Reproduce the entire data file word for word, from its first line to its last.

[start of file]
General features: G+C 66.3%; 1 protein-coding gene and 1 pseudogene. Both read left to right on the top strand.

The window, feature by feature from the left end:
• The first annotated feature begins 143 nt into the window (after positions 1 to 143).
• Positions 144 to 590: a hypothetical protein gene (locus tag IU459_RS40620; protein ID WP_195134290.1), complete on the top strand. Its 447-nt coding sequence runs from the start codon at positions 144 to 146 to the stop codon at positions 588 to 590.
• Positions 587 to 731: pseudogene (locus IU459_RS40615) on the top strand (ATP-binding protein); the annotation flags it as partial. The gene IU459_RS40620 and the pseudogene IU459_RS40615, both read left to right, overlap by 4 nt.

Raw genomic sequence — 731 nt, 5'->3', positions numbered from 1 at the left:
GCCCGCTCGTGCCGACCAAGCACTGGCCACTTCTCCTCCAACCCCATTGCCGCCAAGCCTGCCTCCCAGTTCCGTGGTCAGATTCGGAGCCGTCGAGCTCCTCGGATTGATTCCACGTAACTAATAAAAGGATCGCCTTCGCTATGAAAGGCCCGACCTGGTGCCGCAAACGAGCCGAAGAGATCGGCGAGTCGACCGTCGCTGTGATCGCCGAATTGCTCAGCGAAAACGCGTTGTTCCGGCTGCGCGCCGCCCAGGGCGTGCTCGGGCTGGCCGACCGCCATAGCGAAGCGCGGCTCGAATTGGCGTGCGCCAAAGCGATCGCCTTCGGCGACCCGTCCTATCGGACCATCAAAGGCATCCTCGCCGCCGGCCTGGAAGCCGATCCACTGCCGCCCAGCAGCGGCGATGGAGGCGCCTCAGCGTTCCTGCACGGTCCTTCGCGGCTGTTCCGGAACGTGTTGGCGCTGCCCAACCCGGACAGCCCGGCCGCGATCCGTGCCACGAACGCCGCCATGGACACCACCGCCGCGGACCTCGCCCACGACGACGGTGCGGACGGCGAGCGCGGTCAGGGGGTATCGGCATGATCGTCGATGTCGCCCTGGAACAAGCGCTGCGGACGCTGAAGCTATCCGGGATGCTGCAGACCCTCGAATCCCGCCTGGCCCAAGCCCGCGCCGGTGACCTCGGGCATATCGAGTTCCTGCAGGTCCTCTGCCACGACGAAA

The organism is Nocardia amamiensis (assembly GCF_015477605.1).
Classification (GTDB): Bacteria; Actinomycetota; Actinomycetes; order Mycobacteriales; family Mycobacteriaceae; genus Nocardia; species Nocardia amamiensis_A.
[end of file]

General features: G+C 66.3%; 1 protein-coding gene and 1 pseudogene. Both read left to right on the top strand.

The window, feature by feature from the left end:
• The first annotated feature begins 143 nt into the window (after positions 1 to 143).
• Positions 144 to 590: a hypothetical protein gene (locus tag IU459_RS40620; protein ID WP_195134290.1), complete on the top strand. Its 447-nt coding sequence runs from the start codon at positions 144 to 146 to the stop codon at positions 588 to 590.
• Positions 587 to 731: pseudogene (locus IU459_RS40615) on the top strand (ATP-binding protein); the annotation flags it as partial. The gene IU459_RS40620 and the pseudogene IU459_RS40615, both read left to right, overlap by 4 nt.

Raw genomic sequence — 731 nt, 5'->3', positions numbered from 1 at the left:
GCCCGCTCGTGCCGACCAAGCACTGGCCACTTCTCCTCCAACCCCATTGCCGCCAAGCCTGCCTCCCAGTTCCGTGGTCAGATTCGGAGCCGTCGAGCTCCTCGGATTGATTCCACGTAACTAATAAAAGGATCGCCTTCGCTATGAAAGGCCCGACCTGGTGCCGCAAACGAGCCGAAGAGATCGGCGAGTCGACCGTCGCTGTGATCGCCGAATTGCTCAGCGAAAACGCGTTGTTCCGGCTGCGCGCCGCCCAGGGCGTGCTCGGGCTGGCCGACCGCCATAGCGAAGCGCGGCTCGAATTGGCGTGCGCCAAAGCGATCGCCTTCGGCGACCCGTCCTATCGGACCATCAAAGGCATCCTCGCCGCCGGCCTGGAAGCCGATCCACTGCCGCCCAGCAGCGGCGATGGAGGCGCCTCAGCGTTCCTGCACGGTCCTTCGCGGCTGTTCCGGAACGTGTTGGCGCTGCCCAACCCGGACAGCCCGGCCGCGATCCGTGCCACGAACGCCGCCATGGACACCACCGCCGCGGACCTCGCCCACGACGACGGTGCGGACGGCGAGCGCGGTCAGGGGGTATCGGCATGATCGTCGATGTCGCCCTGGAACAAGCGCTGCGGACGCTGAAGCTATCCGGGATGCTGCAGACCCTCGAATCCCGCCTGGCCCAAGCCCGCGCCGGTGACCTCGGGCATATCGAGTTCCTGCAGGTCCTCTGCCACGACGAAA

The organism is Nocardia amamiensis (assembly GCF_015477605.1).
Classification (GTDB): Bacteria; Actinomycetota; Actinomycetes; order Mycobacteriales; family Mycobacteriaceae; genus Nocardia; species Nocardia amamiensis_A.